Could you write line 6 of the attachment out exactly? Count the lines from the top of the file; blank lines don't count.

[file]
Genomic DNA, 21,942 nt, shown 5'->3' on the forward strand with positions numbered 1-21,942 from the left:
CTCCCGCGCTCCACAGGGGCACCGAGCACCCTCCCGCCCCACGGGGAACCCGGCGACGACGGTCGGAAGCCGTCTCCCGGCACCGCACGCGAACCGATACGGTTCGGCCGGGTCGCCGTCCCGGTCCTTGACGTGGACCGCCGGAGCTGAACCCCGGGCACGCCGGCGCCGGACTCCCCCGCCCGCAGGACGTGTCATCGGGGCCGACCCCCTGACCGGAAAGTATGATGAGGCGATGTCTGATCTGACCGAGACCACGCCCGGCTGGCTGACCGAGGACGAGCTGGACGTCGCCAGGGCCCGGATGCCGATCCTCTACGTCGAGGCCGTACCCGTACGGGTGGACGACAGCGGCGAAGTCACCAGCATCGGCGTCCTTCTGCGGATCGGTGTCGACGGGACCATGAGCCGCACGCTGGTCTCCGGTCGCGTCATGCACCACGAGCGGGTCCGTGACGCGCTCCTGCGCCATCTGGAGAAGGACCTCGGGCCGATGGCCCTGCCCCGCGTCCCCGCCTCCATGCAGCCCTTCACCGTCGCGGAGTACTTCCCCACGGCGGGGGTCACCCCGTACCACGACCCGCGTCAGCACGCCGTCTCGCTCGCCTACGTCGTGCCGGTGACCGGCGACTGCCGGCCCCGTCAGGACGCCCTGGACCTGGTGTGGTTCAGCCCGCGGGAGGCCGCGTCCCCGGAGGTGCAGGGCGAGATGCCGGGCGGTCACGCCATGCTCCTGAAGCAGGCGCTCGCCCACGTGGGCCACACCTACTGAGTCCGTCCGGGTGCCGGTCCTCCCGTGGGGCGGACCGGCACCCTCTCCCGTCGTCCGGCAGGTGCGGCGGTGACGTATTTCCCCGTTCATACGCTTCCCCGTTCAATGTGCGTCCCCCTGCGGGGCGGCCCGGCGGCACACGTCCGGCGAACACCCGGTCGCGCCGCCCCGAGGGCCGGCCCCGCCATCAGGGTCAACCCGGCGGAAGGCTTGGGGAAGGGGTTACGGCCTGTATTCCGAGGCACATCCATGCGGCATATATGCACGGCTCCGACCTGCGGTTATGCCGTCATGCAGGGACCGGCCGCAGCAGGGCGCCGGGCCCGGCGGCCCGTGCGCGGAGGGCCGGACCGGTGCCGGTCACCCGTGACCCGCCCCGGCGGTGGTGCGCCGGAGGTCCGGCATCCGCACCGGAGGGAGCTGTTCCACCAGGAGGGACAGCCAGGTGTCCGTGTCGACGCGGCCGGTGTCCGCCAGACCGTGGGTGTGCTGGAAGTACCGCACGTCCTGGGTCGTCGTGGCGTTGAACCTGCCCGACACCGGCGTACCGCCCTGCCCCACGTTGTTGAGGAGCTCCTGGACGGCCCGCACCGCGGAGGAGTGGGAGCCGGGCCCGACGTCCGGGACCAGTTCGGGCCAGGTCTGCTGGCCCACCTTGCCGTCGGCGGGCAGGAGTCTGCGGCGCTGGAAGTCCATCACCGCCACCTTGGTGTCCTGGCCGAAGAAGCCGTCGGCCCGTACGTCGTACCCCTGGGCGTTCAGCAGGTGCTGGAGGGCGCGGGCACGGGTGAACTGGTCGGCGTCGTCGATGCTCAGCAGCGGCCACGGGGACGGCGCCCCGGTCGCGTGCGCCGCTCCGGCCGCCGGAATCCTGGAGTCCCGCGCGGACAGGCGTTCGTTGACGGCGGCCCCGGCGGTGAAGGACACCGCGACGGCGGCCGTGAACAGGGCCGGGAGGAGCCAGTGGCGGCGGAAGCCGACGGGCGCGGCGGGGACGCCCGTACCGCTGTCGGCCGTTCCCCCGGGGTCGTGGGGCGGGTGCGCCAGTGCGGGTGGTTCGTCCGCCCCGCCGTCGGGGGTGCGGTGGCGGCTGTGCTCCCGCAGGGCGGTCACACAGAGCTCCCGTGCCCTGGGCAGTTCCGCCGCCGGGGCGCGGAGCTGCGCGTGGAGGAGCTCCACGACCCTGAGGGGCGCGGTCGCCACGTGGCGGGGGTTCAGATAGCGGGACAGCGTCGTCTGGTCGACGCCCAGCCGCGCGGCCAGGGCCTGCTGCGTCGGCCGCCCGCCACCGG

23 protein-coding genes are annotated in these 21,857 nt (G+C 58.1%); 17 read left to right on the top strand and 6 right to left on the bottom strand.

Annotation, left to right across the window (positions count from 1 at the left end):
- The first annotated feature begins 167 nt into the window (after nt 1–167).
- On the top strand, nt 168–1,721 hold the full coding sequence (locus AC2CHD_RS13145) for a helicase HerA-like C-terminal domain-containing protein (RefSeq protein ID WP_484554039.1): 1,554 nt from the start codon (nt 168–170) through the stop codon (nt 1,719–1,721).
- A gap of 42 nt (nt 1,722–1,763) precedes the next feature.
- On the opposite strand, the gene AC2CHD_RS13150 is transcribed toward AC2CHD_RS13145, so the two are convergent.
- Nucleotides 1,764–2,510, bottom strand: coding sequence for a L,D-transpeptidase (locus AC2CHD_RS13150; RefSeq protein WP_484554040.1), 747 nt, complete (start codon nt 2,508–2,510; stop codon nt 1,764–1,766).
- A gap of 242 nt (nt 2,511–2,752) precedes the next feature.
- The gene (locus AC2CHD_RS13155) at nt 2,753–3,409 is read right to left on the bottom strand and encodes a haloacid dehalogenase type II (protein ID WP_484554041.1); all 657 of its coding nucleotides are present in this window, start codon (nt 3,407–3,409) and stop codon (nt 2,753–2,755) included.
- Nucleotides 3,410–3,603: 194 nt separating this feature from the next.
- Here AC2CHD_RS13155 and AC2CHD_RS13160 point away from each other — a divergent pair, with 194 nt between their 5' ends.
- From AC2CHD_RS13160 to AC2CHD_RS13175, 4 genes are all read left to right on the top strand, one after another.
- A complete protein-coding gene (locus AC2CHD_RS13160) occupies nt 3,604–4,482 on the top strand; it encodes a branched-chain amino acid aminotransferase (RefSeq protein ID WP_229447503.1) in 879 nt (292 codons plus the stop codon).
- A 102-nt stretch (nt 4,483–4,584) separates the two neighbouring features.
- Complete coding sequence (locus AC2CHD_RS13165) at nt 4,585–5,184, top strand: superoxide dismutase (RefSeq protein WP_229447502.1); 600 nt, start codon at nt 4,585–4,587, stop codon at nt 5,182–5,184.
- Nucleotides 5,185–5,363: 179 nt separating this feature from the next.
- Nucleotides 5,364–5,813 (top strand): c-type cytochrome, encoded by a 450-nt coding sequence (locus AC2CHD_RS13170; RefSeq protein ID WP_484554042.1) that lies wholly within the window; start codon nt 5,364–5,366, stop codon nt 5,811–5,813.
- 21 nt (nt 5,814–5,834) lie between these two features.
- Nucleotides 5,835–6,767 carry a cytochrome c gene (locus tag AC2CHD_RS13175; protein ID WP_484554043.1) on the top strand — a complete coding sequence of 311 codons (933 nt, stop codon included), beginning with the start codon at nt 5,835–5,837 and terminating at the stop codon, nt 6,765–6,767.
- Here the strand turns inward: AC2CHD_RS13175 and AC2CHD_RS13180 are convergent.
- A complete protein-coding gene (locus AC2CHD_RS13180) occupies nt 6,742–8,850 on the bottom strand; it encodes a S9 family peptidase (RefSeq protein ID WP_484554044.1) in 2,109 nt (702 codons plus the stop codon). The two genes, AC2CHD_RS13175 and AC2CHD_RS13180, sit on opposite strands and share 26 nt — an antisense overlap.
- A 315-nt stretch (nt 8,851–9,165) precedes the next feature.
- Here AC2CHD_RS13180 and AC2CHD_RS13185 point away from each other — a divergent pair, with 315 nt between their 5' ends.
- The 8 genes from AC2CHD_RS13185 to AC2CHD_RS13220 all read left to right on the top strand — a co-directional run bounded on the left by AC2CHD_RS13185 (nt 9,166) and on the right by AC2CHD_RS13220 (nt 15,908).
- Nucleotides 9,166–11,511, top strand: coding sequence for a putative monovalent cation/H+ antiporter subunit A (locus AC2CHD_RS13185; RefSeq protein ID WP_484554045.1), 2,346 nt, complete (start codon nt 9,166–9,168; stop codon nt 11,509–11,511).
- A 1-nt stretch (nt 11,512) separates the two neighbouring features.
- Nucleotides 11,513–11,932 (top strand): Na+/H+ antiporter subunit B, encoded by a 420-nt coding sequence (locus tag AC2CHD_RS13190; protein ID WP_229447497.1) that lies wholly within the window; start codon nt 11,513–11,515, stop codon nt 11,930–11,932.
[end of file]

- On the top strand, nt 168–1,721 hold the full coding sequence (locus AC2CHD_RS13145) for a helicase HerA-like C-terminal domain-containing protein (RefSeq protein ID WP_484554039.1): 1,554 nt from the start codon (nt 168–170) through the stop codon (nt 1,719–1,721).